Local Colorado leaders gather at the White House to discuss federal funds

Joe Biden
Andrew Harnik/AP Photo
President Joe Biden speaks about the Inflation Reduction Act of 2022 during a ceremony on the South Lawn of the White House in Washington, Tuesday, Sept. 13, 2022.

More than a dozen local Colorado leaders were at the White House Friday, as part of the “Communities in Action” forum.

Among the elected Coloradans there were  Pueblo Mayor Nick Gradisar, Superior Mayor Clint Folsom, Lafayette Mayor JD Mangat, state Sen. Jeff Bridges and Summit County Commissioner Elisabeth Lawrence. Also on hand were officials from community organizations ranging from Colorado AARP and labor unions to Hunger Free Colorado and United Way Denver.

A White House official said the gathering was an opportunity for local leaders and administration representatives to speak about President Joe Biden’s economic plan. The event focused on how bills like the CHIPS Act, the Inflation Reduction Act and the bipartisan Infrastructure Investment and Jobs Act have helped communities. 

Pueblo Mayor Nick Gradisar said the White House wanted to make sure the federal funds are being put to good use. 

“These are one-time funds that I think that they expect us to invest in programs…that will generate long-term benefits for our citizens and our communities,” he said.

Gradisar said he pointed out how a local renewable energy company, CS Wind, announced plans to double capacity once federal renewable energy tax credits were put in place. He added that he got ideas from hearing how other officials were using their federal funds.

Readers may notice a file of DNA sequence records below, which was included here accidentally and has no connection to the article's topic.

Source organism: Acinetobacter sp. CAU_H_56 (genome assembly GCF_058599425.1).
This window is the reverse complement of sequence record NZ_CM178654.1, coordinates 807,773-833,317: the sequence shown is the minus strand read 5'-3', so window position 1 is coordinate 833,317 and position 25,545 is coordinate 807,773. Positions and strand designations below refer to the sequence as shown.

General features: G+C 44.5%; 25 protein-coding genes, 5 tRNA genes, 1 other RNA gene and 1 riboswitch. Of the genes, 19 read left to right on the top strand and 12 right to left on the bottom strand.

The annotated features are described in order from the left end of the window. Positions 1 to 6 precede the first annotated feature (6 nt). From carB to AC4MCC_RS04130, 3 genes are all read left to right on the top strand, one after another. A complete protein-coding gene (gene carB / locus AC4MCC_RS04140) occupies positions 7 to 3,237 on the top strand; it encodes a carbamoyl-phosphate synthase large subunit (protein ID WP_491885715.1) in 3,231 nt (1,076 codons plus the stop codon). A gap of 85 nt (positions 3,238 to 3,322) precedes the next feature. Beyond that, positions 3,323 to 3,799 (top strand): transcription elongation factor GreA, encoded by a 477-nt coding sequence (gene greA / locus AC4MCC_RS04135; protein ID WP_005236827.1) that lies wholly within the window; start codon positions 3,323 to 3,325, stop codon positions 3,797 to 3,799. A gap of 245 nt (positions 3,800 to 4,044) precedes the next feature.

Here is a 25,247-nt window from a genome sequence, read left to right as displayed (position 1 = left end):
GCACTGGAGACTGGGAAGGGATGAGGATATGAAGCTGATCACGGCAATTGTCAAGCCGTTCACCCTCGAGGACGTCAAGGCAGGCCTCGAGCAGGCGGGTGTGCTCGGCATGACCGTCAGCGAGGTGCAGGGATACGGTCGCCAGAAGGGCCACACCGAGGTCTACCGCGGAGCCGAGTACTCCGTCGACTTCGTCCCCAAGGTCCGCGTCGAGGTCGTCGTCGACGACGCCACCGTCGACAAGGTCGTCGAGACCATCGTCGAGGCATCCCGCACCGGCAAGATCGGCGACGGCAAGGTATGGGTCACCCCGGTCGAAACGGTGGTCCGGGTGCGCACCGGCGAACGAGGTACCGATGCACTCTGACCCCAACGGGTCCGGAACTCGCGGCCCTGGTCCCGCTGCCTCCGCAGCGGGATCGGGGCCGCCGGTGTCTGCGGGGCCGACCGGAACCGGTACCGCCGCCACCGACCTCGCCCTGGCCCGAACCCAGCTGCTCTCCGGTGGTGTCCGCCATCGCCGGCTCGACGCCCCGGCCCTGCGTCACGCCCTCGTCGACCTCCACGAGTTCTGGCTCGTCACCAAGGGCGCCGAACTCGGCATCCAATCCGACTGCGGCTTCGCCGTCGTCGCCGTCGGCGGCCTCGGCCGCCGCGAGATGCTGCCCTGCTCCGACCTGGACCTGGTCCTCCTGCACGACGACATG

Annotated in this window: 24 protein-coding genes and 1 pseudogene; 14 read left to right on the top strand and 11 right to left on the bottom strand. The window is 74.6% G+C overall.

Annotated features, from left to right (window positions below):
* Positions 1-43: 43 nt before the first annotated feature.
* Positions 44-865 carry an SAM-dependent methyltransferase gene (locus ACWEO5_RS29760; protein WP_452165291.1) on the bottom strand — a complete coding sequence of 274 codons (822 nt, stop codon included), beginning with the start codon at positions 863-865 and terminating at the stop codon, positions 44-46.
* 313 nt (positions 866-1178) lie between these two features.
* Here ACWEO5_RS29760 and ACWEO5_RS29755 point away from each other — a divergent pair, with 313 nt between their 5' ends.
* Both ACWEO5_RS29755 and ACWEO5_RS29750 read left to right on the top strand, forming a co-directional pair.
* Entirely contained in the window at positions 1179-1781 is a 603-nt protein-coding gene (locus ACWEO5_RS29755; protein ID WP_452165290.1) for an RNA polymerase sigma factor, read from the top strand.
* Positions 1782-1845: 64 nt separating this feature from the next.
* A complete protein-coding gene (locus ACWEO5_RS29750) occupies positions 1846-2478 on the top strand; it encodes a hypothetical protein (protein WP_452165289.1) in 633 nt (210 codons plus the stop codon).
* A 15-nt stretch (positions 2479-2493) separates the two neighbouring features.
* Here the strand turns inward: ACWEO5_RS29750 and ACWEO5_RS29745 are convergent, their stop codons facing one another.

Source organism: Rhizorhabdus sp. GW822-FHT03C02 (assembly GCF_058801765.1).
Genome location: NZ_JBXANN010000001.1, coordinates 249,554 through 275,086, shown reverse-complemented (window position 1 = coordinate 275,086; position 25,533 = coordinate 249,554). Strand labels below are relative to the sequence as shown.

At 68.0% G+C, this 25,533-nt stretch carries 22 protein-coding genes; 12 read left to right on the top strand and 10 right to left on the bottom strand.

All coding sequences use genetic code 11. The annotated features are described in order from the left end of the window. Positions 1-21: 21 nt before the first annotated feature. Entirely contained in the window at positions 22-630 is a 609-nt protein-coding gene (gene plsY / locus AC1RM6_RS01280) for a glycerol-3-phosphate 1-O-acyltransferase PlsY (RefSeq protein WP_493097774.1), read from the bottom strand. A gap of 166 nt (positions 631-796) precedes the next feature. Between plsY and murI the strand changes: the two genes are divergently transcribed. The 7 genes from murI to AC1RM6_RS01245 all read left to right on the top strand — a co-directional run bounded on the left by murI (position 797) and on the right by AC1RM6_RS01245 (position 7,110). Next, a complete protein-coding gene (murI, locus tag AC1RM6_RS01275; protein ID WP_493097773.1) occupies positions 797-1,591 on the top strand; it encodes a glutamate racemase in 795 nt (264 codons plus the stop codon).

State Sen. Jeff Bridges, who represents the south metro Denver area, said Colorado has received lots of federal dollars over the last four years, and it was important to talk about the impact. 

“We’ve been really thoughtful about how we spend those dollars as a legislature, focusing on workforce development, housing and behavioral health care,” he said. “And for folks inside the beltway, they don’t often get to see the impact of the dollars.”

While some Republicans might focus on the price tags of these laws, Bridges stressed they were necessary investments in the face of a global pandemic.

Like Gradisar and Bridges, Mangat said he was excited to participate in the discussion.

“I felt like it was a good opportunity to put Lafayette on a national scale, just to be able to talk to some pretty influential folks about federal funds,” he said.

Mangat said his city has used American Rescue Plan funding to help with affordable housing and water infrastructure, among other things.

Some of the administration officials on hand Friday included Interior Secretary Deb Haaland, Assistant to the President & Domestic Policy Advisor Susan Rice and Director of Intergovernmental Affairs Director Julie Rodriguez. They were expected to highlight how the bills can help local economies through job creation and manufacturing incentives, as well as steps the administration is taking to lower costs for people across the country.

This was the fourth “Communities in Action” forum held thus far. The White House has been inviting leaders from different regions of the country. Friday’s session included Colorado, Arizona, Nevada and New Mexico. The series started with leaders from Ohio. The White House said the end goal is to have all 50 states, Puerto Rico, tribal communities and the territories participate.

CPR's Dan Boyce contributed to this story.